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Michigan Senate questions nuclear waste dump on Lake Huron
[link to www.voicenews.com]

[snip]


“Lake Huron and the Great Lakes are some of Michigan's most vital natural resources, containing 95 percent of North America’s surface fresh water and providing drinking water to tens of millions of people,” said Hopgood in a statement. “This type of nuclear waste repository – planned within water-soluble limestone – is unprecedented and could present a danger to our lakes and our environment.”

Hopgood’s resolution sketched out the parameters of the issue.

“Ontario Power Generation is proposing to construct an underground, long-term burial facility for all of Ontario’s low- and intermediate-level radioactive waste at the Bruce Nuclear Generating Station, some of which is long-lived intermediate waste,” read the resolution. “This site (is) less than a mile inland from the shore of Lake Huron and about 440 yards below the lake level.
Southern OR

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06/03/2013 11:42 PM

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Another one bites the dust..?



San Onofre: How Did It Come To This?
[link to www.kpbs.org]
 Quoting: Waterbug


From the article:
“There is no permanent solution,” she said, “There’s absolutely no permanent solution. It is looking less and less likely that San Onofre will ever restart. “


From me: this is the problem with nuclear power, permanent solutions to any problems.
"Well-behaved women seldom make history." —Laurel Thatcher Ulrich

I am only one, but I am one. I cannot do everything, but I can do something. And I will not let what I cannot do interfere with what I can do. ~Edward Everett Hale
Citizenperth
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06/03/2013 11:43 PM

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Michigan Senate questions nuclear waste dump on Lake Huron
[link to www.voicenews.com]

[snip]


“Lake Huron and the Great Lakes are some of Michigan's most vital natural resources, containing 95 percent of North America’s surface fresh water and providing drinking water to tens of millions of people,” said Hopgood in a statement. “This type of nuclear waste repository – planned within water-soluble limestone – is unprecedented and could present a danger to our lakes and our environment.”

Hopgood’s resolution sketched out the parameters of the issue.

“Ontario Power Generation is proposing to construct an underground, long-term burial facility for all of Ontario’s low- and intermediate-level radioactive waste at the Bruce Nuclear Generating Station, some of which is long-lived intermediate waste,” read the resolution. “This site (is) less than a mile inland from the shore of Lake Huron and about 440 yards below the lake level.
 Quoting: Waterbug


the same critical thinking they apply to all projects starting with N......
It's life as we know it, but only just.
My Fukushima Site:
[link to citizenperth.wordpress.com]
sic ut vos es vos should exsisto , denego alius vicis facio vos change , exsisto youself , proprie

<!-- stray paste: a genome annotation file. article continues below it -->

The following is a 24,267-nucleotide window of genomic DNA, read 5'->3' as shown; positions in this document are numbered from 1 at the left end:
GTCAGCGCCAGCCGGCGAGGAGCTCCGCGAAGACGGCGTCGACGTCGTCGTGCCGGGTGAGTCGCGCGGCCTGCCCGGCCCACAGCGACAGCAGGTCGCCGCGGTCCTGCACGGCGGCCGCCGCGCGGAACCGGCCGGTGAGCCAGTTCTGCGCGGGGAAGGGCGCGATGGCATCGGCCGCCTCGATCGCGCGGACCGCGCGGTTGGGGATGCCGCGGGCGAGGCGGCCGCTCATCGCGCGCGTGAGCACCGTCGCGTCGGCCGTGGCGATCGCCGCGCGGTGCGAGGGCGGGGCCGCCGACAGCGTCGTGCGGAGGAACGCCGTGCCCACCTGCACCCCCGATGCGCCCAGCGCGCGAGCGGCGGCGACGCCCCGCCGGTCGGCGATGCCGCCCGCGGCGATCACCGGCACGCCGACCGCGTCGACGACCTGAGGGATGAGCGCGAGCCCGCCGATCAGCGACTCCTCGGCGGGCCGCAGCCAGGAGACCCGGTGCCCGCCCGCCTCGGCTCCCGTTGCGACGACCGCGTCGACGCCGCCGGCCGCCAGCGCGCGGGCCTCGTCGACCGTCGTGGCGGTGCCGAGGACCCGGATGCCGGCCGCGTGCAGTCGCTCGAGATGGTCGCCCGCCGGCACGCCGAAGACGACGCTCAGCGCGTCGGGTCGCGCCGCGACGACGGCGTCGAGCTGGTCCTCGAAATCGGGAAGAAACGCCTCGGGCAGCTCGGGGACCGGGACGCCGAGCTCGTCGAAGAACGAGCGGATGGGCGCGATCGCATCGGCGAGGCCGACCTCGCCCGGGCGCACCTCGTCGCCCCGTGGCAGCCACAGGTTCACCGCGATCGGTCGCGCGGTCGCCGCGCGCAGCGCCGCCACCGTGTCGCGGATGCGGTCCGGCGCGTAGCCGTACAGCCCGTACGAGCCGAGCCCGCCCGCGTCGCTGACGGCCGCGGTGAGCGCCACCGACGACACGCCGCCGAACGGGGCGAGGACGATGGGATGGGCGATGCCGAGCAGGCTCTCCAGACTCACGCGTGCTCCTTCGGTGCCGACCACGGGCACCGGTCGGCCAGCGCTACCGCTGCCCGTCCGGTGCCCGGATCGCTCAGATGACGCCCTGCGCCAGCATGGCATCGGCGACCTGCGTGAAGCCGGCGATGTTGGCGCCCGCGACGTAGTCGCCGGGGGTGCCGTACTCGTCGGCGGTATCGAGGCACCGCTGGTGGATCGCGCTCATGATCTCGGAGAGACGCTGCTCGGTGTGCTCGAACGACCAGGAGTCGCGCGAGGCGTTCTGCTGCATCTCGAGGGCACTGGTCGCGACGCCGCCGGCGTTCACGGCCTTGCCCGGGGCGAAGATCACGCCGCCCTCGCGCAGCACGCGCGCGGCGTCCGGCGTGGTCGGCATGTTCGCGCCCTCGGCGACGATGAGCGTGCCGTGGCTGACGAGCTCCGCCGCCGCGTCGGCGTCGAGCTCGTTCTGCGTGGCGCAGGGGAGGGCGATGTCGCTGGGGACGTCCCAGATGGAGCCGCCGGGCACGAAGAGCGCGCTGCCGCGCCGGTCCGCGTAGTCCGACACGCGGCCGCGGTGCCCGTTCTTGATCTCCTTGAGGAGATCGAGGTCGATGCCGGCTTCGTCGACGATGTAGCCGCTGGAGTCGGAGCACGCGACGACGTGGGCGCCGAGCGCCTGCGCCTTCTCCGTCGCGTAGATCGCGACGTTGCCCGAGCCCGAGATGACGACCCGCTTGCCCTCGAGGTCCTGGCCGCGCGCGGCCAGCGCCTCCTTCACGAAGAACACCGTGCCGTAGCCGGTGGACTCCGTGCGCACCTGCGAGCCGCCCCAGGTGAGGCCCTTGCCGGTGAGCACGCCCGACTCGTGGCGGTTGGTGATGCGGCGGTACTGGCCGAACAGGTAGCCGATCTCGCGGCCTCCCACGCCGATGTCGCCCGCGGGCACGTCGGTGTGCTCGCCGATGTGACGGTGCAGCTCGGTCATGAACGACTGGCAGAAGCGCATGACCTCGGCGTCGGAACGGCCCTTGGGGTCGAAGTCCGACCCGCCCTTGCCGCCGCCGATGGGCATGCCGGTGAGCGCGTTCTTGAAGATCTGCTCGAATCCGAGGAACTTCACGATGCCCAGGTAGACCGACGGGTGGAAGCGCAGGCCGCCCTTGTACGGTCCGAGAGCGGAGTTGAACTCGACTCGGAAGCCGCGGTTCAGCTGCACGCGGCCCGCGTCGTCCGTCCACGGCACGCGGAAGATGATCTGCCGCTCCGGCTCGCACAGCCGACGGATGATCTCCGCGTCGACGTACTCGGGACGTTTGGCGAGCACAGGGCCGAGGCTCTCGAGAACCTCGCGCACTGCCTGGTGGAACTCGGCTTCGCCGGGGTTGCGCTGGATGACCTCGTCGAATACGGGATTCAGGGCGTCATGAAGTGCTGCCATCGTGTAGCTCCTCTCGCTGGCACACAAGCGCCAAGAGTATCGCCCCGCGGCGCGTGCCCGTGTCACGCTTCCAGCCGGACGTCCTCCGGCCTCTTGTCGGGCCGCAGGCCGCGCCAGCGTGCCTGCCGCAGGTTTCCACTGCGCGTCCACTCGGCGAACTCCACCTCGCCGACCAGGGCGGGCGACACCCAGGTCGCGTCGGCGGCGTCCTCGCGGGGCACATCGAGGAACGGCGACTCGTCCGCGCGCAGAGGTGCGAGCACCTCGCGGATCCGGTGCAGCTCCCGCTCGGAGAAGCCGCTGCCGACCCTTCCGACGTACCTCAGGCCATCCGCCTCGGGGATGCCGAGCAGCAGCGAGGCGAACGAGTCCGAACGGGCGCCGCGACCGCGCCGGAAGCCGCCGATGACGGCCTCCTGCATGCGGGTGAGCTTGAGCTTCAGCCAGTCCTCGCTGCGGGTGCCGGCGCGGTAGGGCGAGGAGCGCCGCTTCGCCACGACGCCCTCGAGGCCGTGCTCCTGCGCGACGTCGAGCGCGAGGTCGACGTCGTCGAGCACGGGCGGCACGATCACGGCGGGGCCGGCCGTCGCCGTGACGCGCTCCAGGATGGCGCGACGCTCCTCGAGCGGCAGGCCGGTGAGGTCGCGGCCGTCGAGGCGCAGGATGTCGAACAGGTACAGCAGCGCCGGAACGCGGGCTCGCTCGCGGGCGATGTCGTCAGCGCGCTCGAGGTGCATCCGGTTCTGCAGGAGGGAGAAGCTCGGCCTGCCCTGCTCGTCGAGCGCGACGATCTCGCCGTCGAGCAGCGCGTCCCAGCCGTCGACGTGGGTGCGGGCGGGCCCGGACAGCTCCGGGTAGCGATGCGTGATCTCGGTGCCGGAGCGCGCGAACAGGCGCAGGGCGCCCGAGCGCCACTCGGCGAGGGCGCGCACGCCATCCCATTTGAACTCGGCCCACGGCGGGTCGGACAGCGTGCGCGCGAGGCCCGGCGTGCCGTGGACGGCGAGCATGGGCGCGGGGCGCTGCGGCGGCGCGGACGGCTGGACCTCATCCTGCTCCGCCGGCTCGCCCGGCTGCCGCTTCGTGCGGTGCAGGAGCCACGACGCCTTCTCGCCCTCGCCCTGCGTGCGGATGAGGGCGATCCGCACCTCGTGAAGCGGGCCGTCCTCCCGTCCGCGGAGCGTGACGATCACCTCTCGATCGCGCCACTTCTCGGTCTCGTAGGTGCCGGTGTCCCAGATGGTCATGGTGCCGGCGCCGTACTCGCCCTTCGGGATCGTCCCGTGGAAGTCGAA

GLP's best Fuku thread: Thread: *** Fukushima *** and other nuclear-----updates and links
twitter: #citizenperth
“If I had an hour to solve a problem and my life depended on it, I would use the first 55 minutes determining the proper question to ask, for once I knew the proper question, I could solve the problem in less than five minutes.”
- Albert Einstein
Waterbug  (OP)

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06/03/2013 11:44 PM
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Another one bites the dust..?



San Onofre: How Did It Come To This?
[link to www.kpbs.org]
 Quoting: Waterbug


From the article:
“There is no permanent solution,” she said, “There’s absolutely no permanent solution. It is looking less and less likely that San Onofre will ever restart. “


From me: this is the problem with nuclear power, permanent solutions to any problems.
 Quoting: Southern OR



No permanent solutions and the temporary solutions suck.
Southern OR

User ID: 20471008
United States
06/03/2013 11:47 PM

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Re: *** Fukushima *** and other nuclear-----updates and links
Another one bites the dust..?



San Onofre: How Did It Come To This?
[link to www.kpbs.org]
 Quoting: Waterbug


From the article:
“There is no permanent solution,” she said, “There’s absolutely no permanent solution. It is looking less and less likely that San Onofre will ever restart. “


From me: this is the problem with nuclear power, permanent solutions to any problems.
 Quoting: Southern OR



No permanent solutions and the temporary solutions suck.
 Quoting: Waterbug


Yes the whole thing sucks. If they had to account for all the operational contigencies nuclear power would be the most expensive available. How do they get liability insurance?! Our little company pays $1900 per month - it really should be a cost that is factored in.
"Well-behaved women seldom make history." —Laurel Thatcher Ulrich

I am only one, but I am one. I cannot do everything, but I can do something. And I will not let what I cannot do interfere with what I can do. ~Edward Everett Hale





GLP